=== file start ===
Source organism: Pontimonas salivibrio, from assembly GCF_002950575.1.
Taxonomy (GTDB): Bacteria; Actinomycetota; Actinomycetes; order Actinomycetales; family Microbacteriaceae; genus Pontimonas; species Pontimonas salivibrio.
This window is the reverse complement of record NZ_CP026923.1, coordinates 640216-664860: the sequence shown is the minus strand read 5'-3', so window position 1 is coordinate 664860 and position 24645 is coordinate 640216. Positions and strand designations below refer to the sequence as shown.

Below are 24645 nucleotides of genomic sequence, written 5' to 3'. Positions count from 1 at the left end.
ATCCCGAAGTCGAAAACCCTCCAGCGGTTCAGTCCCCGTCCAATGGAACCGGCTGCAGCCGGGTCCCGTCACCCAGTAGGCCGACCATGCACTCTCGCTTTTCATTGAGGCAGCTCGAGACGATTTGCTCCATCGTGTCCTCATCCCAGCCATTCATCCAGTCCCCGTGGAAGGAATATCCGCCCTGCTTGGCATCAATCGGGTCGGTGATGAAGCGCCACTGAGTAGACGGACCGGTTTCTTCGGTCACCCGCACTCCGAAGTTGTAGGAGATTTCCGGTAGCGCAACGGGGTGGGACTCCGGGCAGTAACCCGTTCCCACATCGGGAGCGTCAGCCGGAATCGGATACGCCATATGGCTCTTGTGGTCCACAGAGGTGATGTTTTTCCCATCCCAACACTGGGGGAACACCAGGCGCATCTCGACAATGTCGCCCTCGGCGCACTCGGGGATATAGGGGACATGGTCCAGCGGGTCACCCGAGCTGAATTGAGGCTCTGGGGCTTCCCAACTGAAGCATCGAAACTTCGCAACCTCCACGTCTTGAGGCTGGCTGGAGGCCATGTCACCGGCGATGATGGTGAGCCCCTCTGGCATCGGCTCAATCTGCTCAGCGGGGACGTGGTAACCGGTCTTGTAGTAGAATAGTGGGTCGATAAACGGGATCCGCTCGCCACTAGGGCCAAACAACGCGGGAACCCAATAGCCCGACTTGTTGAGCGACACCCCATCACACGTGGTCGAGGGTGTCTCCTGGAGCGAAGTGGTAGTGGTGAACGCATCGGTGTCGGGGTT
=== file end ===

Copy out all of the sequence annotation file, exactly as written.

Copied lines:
Source organism: Pontimonas salivibrio, from assembly GCF_002950575.1.
Taxonomy (GTDB): Bacteria; Actinomycetota; Actinomycetes; order Actinomycetales; family Microbacteriaceae; genus Pontimonas; species Pontimonas salivibrio.
This window is the reverse complement of record NZ_CP026923.1, coordinates 640216-664860: the sequence shown is the minus strand read 5'-3', so window position 1 is coordinate 664860 and position 24645 is coordinate 640216. Positions and strand designations below refer to the sequence as shown.

Below are 24645 nucleotides of genomic sequence, written 5' to 3'. Positions count from 1 at the left end.
ATCCCGAAGTCGAAAACCCTCCAGCGGTTCAGTCCCCGTCCAATGGAACCGGCTGCAGCCGGGTCCCGTCACCCAGTAGGCCGACCATGCACTCTCGCTTTTCATTGAGGCAGCTCGAGACGATTTGCTCCATCGTGTCCTCATCCCAGCCATTCATCCAGTCCCCGTGGAAGGAATATCCGCCCTGCTTGGCATCAATCGGGTCGGTGATGAAGCGCCACTGAGTAGACGGACCGGTTTCTTCGGTCACCCGCACTCCGAAGTTGTAGGAGATTTCCGGTAGCGCAACGGGGTGGGACTCCGGGCAGTAACCCGTTCCCACATCGGGAGCGTCAGCCGGAATCGGATACGCCATATGGCTCTTGTGGTCCACAGAGGTGATGTTTTTCCCATCCCAACACTGGGGGAACACCAGGCGCATCTCGACAATGTCGCCCTCGGCGCACTCGGGGATATAGGGGACATGGTCCAGCGGGTCACCCGAGCTGAATTGAGGCTCTGGGGCTTCCCAACTGAAGCATCGAAACTTCGCAACCTCCACGTCTTGAGGCTGGCTGGAGGCCATGTCACCGGCGATGATGGTGAGCCCCTCTGGCATCGGCTCAATCTGCTCAGCGGGGACGTGGTAACCGGTCTTGTAGTAGAATAGTGGGTCGATAAACGGGATCCGCTCGCCACTAGGGCCAAACAACGCGGGAACCCAATAGCCCGACTTGTTGAGCGACACCCCATCACACGTGGTCGAGGGTGTCTCCTGGAGCGAAGTGGTAGTGGTGAACGCATCGGTGTCGGGGTT